The Gemara tells us that they made a takana not to receive witnesses who saw the moon after mincha. A) Mincha k'tanah or mincha g'dolah? B) If it's mincha g'dolah - Is the moon really always or usually visible at midday (6/12 shaot zemaniyot into the day)? I often see it towards evening time but I don't recall seeing it in midafternoon.
The new moon can only be seen in the evening, immediately after sunset, and for only a few minutes (and then the new moon itself sets, just behind the sun).
The Gemara is referring to the time that the Korban Minchah was generally brought (after Minchah Gedolah). The Mishnah in Pesachim (58a) says that the Korban Minchah was slaughtered at 8 1/2 hours into the day, and offered upon the Mizbe'ach at 9 1/2 hours into the day.
Thank you for your response. This, of course, means that there was a very small "window of opportunity," for anyone to give eidut on seeing the molad - one hour. Anyone giving testimony would have have to live within an hour's walk, (or horse, camel, donkey...ride), of the Bet Din in Yerushalayim. It seems to me that the gemara's discussion of this process elsewhere discusses those who lived some distance from the bet din and how they could be carried if need be etc. Would that have been before the gezerah was made only to accept testimony at the time that the mincha was offered?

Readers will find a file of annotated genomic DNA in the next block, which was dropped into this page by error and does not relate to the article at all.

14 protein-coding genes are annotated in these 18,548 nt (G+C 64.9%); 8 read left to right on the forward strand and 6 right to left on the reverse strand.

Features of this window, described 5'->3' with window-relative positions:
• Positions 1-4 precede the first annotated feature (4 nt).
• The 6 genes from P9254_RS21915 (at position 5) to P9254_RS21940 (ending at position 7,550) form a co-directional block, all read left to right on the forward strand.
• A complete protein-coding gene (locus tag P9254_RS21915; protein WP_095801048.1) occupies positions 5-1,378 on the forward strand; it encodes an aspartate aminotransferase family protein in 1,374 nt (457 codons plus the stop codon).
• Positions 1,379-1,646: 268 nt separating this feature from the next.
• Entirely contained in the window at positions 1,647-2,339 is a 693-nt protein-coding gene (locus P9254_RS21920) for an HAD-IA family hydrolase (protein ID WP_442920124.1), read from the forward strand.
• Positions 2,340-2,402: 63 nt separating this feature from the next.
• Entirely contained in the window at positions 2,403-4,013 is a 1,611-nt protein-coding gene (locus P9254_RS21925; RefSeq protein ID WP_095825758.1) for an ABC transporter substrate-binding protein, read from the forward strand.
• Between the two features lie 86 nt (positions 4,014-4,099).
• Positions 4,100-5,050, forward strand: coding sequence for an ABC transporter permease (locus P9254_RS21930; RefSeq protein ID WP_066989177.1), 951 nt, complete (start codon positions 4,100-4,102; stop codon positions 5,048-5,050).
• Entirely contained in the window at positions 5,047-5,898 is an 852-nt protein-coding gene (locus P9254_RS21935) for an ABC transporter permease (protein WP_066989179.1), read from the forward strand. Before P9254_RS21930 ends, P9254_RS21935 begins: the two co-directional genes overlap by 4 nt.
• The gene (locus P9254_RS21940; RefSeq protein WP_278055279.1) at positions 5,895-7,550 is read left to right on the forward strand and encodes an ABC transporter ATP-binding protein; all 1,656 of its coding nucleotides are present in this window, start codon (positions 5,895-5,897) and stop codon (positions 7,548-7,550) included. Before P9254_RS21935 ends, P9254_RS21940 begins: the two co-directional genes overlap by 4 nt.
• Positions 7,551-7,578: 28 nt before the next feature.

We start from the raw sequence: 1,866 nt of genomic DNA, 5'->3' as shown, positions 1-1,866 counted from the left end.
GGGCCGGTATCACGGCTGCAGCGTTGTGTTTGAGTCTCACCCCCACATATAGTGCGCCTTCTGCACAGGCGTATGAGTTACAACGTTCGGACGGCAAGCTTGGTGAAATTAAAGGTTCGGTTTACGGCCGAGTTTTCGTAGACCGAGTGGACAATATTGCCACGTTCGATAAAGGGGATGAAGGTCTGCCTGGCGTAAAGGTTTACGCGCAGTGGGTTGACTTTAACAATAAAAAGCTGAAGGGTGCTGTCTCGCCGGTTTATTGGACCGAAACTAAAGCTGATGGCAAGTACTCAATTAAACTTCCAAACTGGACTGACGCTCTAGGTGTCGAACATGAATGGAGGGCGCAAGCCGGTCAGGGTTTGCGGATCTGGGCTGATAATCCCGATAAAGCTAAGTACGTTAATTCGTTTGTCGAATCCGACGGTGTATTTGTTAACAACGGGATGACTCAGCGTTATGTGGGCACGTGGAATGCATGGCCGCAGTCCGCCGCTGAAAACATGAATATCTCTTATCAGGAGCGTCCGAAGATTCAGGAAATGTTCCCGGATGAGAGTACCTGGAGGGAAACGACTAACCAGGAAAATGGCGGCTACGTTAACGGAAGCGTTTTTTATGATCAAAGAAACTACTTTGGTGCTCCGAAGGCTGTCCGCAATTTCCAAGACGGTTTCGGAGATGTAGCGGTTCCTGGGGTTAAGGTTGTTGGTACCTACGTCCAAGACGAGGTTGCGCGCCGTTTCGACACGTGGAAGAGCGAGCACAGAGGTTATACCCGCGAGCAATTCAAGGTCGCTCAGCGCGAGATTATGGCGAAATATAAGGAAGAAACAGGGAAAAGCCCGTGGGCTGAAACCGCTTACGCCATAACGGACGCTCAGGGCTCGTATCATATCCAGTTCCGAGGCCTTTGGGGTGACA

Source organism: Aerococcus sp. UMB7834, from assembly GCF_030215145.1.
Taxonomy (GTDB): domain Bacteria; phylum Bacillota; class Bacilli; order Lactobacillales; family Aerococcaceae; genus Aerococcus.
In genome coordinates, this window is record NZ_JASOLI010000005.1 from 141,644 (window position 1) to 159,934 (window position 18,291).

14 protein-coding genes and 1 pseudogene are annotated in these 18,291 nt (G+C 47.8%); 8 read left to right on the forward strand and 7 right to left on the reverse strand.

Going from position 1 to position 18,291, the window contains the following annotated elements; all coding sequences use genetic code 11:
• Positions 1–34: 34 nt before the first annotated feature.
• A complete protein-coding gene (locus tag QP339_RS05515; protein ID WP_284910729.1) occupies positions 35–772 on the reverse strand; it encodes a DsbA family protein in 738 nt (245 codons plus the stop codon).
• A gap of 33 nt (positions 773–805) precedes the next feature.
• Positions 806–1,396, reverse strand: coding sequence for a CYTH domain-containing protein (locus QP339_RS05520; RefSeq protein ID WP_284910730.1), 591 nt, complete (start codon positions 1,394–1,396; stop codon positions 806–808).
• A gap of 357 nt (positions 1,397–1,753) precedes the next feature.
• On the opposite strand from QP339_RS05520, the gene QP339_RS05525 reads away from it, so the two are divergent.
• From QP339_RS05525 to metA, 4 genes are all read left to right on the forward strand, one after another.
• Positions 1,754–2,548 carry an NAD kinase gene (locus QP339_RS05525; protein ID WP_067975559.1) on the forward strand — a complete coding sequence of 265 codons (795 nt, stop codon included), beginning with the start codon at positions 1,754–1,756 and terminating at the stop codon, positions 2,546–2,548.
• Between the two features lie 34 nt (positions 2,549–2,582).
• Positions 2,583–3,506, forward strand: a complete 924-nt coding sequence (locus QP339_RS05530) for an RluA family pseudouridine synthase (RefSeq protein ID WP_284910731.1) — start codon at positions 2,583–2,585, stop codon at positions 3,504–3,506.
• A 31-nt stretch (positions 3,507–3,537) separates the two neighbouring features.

The witnesses had a full day to come to Beis Din to testify about the new moon that they saw the evening before. That is, a few minutes after sunset on the 29th of Elul, two people spot the new moon just above the western horizon. It appears for only a few minutes, and then it dips below the horizon, out of sight. Those two witnesses have all night and most of the next day to travel to Yerushalayim to give testimony about what they saw.
Once, it happened that they arrived quite late -- after the time of the Minchah-offering (the day following the night during which they saw the new moon in the evening).
This clarification should resolve your questions.
All the best,